Boulevard resident Michelle Strand says she keeps a land line in case of emergency, if cell phone service was disrupted. “I would have peace of mind to be able to call my elderly parents who still have their land line...Most of us that live in the backcountry have this type of mentality to be prepared for emergencies...and to be able to communicate. I find it ironic and maybe even hypocritical that while benefit programs like the Affordable Connectivity Program tout that they are making internet service in rural areas affordable, thus increasing communication, the prospect of taking away landline service from these same people will now reduce communication! It basically boils down to the government will pay for your internet, but wants to take away your home telephone Makes no sense....Without communication, especially during disasters, we are helpless and clueless.”
Earl Goodnight, current Chair of the Boulevard Community Planning Group, says, “Our cell service is spotty in Boulevard; for instance there is no cell service at the Resource Center,” adding that this varies by carrier. He also asks, ”Should this be approved, are they going to leave the wood poles? Many are standing alongside the new recently installed fire hardened SDG&E steel poles.” Wood poles pose fire hazards and some have graffiti, he notes.
For residents very near the international border, cell phones connect to Mexican cell towers--meaning international long distance calling charges, former Boulevard Planning Group Chair Donna Tisdale has told ECM in the past. So cell phones for border residents is not a viable alternative to land lines.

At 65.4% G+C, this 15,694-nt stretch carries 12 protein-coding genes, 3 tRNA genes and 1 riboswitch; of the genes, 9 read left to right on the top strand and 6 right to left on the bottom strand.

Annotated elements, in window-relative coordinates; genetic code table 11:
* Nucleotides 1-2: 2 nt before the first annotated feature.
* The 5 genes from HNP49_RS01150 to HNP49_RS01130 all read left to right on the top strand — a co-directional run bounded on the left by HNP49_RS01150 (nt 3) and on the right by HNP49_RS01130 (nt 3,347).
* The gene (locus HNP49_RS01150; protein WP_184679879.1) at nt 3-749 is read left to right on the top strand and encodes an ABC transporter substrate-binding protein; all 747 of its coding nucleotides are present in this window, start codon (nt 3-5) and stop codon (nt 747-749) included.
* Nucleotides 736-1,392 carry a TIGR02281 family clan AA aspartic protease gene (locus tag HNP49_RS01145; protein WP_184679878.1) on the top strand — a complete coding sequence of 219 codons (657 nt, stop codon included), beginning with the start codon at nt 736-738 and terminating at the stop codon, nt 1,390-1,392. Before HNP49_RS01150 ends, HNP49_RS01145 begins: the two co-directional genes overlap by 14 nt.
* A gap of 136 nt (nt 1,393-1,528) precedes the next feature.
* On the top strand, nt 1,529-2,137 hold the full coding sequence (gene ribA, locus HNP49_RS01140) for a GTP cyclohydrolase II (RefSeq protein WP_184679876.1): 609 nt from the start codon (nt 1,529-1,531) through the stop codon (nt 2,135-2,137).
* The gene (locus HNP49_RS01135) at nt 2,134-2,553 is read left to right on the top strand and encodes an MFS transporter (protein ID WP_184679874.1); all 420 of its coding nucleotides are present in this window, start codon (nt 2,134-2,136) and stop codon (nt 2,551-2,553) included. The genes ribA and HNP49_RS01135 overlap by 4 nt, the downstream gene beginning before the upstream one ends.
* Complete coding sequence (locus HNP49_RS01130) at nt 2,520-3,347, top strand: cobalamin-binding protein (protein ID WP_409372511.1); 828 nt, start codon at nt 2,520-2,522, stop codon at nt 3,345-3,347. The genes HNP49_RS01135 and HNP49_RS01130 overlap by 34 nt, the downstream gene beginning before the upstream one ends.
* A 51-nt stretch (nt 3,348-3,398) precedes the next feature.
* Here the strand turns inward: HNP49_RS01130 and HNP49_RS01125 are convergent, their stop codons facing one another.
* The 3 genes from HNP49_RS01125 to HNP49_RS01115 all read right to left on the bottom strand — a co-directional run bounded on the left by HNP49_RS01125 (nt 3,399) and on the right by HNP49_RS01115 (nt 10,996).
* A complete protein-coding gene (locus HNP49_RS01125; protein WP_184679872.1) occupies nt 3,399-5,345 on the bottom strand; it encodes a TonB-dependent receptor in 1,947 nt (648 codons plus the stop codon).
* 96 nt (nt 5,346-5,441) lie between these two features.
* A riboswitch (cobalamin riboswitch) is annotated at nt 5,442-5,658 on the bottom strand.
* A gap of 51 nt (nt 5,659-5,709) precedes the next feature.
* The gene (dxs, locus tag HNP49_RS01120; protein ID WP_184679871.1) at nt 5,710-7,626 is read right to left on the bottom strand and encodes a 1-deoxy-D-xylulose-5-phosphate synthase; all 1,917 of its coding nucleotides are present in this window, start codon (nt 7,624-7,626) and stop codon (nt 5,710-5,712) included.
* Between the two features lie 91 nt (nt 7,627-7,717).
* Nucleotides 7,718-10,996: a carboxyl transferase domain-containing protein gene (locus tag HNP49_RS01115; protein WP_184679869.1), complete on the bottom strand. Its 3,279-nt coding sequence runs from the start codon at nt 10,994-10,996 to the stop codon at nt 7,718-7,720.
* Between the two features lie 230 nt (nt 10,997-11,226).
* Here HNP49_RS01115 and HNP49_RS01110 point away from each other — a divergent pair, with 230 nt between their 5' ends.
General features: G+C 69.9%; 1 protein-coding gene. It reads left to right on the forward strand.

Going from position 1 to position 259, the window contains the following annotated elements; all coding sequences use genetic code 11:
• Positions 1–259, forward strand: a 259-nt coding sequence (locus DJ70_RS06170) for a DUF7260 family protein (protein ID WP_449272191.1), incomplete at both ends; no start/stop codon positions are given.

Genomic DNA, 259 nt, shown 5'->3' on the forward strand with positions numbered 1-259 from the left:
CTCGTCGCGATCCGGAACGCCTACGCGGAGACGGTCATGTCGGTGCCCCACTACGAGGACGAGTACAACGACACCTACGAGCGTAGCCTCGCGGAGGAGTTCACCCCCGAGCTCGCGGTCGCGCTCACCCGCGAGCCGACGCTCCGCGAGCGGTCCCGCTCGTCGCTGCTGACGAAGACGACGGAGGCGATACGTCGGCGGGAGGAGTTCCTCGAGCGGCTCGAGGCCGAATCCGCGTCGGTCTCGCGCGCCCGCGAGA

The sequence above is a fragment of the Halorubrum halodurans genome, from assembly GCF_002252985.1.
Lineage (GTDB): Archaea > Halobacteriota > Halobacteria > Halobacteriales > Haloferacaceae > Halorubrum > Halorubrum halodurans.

The Utility Reform Network (TURN) and the Center for Accessible Technology (CforAT) have filed as intervenors and urge consumers to oppose the proposal.
The docket for an earlier hearing this week received over 2,300 comments opposed to AT&T's plan. There are another 600 comments on a separate docket for a related AT&T application, Ars Technica reported in a Feb. 6 article titled “Don’t Let Them Drop Us!”
AT&T argues that the mandate for AT&T, but not its competitors, to maintain a system of copper wiring for land lines while simultaneously investing in wireless and broadband phone technologies means AT&T must “wastefully operate and maintain two duplicate networks.” The company also says there is dwindling demand for its land line network.
Kevin Keane, an electrical engineer who has studied telecommunications and worked in the field, says the real problem is that proposed replacement communications systems have shortcomings.